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QUICK WINS - how to transform a document in minutes

Tags: Impact | Leadership | Save time | Do more | Sales | Marketing

25th August

Improving documents is important.

Improving documents quickly even more so.

As you’d expect, people often give me documents to review. Here’s the order I go through things:

  1. Professional look and feel. Does it look the part? Good formatting, page layout etc?
  2. Agreed upfront. Did the writer ask the reader upfront what content she wanted in the document? If so, does the document contain this information? If not, can the writer contact the reader now, to have a quick chat about content, and make any necessary changes before sending?
  3. A clear Call To Action. Is there one? If so, is it easy for them to do it? Is it clear what the first step should be? If there isn’t one, what should it be? (remember: unless you ask them to do something, they won’t)
  4. A good title. The first page must engage. Does it show why the document is important to the reader? Is there a benefit in there – in the title and/or subtitle?
  5. An interesting contents page. Are the sections’ titles interesting? Do they draw the reader in? Are they framed from the reader’s point of view, or the writer’s? Does the order/structure make sense?
  6. Easy to read. Are paragraphs short? Sentences one line max? Is there lots of light space? Also, column width: our eyes don’t like sweeping across wide columns of text – we miss things (that’s why newspapers’ columns are so narrow). So, is the document in portrait? Or, if landscape, subdivided into columns?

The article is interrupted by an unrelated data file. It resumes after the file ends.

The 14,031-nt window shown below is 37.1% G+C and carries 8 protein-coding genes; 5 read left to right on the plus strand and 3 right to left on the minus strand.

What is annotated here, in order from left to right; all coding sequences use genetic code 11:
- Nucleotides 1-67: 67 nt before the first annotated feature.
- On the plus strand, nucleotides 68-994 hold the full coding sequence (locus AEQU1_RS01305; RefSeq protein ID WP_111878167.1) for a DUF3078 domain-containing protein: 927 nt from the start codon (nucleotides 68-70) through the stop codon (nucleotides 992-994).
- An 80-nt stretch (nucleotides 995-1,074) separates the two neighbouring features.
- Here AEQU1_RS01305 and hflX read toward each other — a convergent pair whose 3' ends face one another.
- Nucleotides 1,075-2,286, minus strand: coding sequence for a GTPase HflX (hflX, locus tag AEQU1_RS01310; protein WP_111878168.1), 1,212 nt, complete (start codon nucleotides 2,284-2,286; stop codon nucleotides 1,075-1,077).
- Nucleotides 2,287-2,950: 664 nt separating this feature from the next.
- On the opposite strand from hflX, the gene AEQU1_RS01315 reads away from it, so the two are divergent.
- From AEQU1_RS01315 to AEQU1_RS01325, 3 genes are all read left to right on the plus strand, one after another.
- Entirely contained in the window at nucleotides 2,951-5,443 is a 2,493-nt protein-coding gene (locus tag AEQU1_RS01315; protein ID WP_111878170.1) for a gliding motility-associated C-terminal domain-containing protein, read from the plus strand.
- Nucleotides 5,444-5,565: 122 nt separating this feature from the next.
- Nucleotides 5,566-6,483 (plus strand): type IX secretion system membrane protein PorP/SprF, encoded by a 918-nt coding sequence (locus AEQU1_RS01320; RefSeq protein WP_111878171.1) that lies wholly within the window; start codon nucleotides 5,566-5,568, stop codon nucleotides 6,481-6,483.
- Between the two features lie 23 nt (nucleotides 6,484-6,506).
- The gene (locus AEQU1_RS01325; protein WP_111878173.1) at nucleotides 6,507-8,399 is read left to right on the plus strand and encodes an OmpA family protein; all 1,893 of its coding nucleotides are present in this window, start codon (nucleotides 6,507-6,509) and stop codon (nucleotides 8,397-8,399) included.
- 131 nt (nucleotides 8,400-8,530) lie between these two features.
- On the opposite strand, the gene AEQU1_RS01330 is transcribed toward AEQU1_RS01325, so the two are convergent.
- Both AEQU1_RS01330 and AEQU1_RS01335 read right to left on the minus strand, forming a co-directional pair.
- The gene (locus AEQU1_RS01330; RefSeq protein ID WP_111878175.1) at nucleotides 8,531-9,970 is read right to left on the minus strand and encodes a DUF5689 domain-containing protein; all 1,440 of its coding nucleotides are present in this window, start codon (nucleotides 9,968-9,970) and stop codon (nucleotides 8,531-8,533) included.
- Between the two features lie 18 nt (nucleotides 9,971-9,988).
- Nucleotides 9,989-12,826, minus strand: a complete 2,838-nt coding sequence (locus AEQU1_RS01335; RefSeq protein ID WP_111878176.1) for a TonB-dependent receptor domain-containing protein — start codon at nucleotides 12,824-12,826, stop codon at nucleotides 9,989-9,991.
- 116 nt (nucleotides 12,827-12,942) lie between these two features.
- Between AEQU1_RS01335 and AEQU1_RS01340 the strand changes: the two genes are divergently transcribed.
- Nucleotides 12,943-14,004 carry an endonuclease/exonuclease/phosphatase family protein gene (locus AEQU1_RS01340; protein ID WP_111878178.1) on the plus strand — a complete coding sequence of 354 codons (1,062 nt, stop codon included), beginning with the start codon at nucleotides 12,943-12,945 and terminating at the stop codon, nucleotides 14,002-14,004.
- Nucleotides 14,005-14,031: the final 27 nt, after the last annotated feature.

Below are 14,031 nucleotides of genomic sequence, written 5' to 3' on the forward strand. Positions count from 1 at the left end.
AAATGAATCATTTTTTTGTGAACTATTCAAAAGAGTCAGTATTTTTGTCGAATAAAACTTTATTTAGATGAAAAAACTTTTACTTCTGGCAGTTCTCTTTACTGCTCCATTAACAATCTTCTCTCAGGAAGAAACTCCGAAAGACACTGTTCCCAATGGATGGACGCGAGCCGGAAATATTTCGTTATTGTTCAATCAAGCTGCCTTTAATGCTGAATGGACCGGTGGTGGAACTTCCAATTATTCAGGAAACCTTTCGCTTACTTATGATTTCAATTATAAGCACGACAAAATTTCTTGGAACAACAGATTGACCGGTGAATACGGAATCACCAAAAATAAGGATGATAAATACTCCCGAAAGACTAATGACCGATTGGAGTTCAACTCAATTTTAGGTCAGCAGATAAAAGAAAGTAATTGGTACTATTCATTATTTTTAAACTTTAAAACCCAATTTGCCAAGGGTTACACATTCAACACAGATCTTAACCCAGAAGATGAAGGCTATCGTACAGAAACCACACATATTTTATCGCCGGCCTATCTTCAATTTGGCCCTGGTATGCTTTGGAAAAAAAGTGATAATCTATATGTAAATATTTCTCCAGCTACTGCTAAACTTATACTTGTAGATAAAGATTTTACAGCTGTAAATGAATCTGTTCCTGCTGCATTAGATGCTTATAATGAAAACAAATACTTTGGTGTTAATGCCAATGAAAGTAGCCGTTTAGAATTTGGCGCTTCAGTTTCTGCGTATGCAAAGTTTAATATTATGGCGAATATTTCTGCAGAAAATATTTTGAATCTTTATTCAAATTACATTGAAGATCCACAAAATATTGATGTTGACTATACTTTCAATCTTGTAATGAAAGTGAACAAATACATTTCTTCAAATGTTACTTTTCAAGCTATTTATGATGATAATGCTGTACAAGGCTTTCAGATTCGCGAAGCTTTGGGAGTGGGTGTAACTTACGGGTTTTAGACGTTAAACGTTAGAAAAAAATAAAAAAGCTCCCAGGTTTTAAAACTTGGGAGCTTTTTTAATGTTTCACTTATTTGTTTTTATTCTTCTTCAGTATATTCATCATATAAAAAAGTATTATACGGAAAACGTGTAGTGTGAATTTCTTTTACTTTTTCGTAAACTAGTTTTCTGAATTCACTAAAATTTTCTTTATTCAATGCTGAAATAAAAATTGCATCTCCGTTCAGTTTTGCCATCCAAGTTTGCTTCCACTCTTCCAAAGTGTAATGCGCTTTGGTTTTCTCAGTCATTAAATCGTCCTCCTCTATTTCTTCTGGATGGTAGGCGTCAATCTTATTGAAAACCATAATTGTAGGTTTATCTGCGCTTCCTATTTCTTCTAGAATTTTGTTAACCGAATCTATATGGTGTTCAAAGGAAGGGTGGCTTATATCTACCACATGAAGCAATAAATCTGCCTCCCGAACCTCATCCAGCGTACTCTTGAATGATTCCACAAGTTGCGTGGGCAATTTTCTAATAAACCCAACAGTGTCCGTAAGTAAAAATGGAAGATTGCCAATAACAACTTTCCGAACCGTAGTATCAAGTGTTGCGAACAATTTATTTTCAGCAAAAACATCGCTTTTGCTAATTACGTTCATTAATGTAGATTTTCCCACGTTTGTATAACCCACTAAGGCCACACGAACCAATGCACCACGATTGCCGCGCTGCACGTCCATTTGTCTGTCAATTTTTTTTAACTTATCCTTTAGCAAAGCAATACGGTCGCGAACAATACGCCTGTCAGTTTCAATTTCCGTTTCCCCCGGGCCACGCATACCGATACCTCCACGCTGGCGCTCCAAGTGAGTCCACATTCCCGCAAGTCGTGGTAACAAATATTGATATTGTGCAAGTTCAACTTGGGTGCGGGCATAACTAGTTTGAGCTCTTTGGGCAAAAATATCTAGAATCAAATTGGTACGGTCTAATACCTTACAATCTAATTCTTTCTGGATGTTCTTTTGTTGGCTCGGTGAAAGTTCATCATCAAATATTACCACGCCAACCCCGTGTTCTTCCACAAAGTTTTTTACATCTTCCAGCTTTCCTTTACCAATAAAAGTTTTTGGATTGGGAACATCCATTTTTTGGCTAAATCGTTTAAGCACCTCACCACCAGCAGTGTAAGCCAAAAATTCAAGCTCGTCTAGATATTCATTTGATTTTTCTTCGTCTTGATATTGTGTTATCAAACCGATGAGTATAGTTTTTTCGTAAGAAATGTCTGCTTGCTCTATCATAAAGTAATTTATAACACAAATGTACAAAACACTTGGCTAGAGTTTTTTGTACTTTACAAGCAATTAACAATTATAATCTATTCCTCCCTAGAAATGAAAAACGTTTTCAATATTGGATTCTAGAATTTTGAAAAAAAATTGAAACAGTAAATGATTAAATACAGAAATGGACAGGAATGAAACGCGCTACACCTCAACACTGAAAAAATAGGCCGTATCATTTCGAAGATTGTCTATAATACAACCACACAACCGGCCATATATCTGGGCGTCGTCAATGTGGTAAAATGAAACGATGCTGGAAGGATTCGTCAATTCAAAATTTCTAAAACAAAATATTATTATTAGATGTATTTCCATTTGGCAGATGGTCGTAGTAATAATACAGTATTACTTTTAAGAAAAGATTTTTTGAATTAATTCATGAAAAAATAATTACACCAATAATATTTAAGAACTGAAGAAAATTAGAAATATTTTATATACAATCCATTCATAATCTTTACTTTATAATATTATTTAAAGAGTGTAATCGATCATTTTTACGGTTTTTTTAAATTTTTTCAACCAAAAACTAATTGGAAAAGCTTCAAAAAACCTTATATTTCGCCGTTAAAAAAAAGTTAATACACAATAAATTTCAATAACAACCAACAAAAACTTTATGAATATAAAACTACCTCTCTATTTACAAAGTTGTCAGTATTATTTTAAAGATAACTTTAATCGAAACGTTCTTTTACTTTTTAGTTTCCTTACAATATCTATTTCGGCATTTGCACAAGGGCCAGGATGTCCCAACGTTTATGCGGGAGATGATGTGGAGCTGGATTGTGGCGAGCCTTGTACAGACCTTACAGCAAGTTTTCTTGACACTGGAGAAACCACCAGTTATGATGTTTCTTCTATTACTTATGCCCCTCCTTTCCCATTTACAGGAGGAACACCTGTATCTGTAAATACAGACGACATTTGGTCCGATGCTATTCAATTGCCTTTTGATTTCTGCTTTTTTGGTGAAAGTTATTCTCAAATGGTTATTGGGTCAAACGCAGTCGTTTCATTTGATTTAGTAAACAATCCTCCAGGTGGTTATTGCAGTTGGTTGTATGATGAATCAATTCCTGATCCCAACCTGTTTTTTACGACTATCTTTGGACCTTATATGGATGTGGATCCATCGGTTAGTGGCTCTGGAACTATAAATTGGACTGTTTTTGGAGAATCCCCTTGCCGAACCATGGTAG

7. Engaging top lines. When people skim-read, they pay most attention to the top lines of paragraphs. So, do your top lines engage? Or, are your main points in the bottom half of paragraphs? If so, either swap the order of your sentences; or press “return” more often, so you have more paragraphs
  8. Good visuals. Are there some? Are they clear, easy to read? Do they look professional?
  9. Short as possible. Does it look like the document could be shorter? Maybe some of the detail could go in the appendix? There’s always something that can be removed – what is it?

I find this list picks up most things pretty quickly. It isn’t exhaustive, of course. Your list would no doubt look different. But it’s important you do have a list. A five-minute review can make all the difference… and takes a lot less time than all the chasing you need to do if the document doesn’t work.

The great thing about lists like this is you only have to think it through once (to create the list). It’s then just a case of having the discipline to use it all the time. So…

Action Point

Create a short Review List – either use mine or build your own. Apply it to a document today. Then, put the list somewhere visible – don’t do the usual thing of putting notes in a special drawer that you forget about, only to discover again by accident six months from now!

We’ll be creating lots of lists/guidance like this at my seminar with Drayton Bird on 20 October 2015. It’s taking place in The Churchill Rooms, London – a great place to spend the day, network with successful people and learn new, proven ways to grow your business/career. Here’s more blurb about it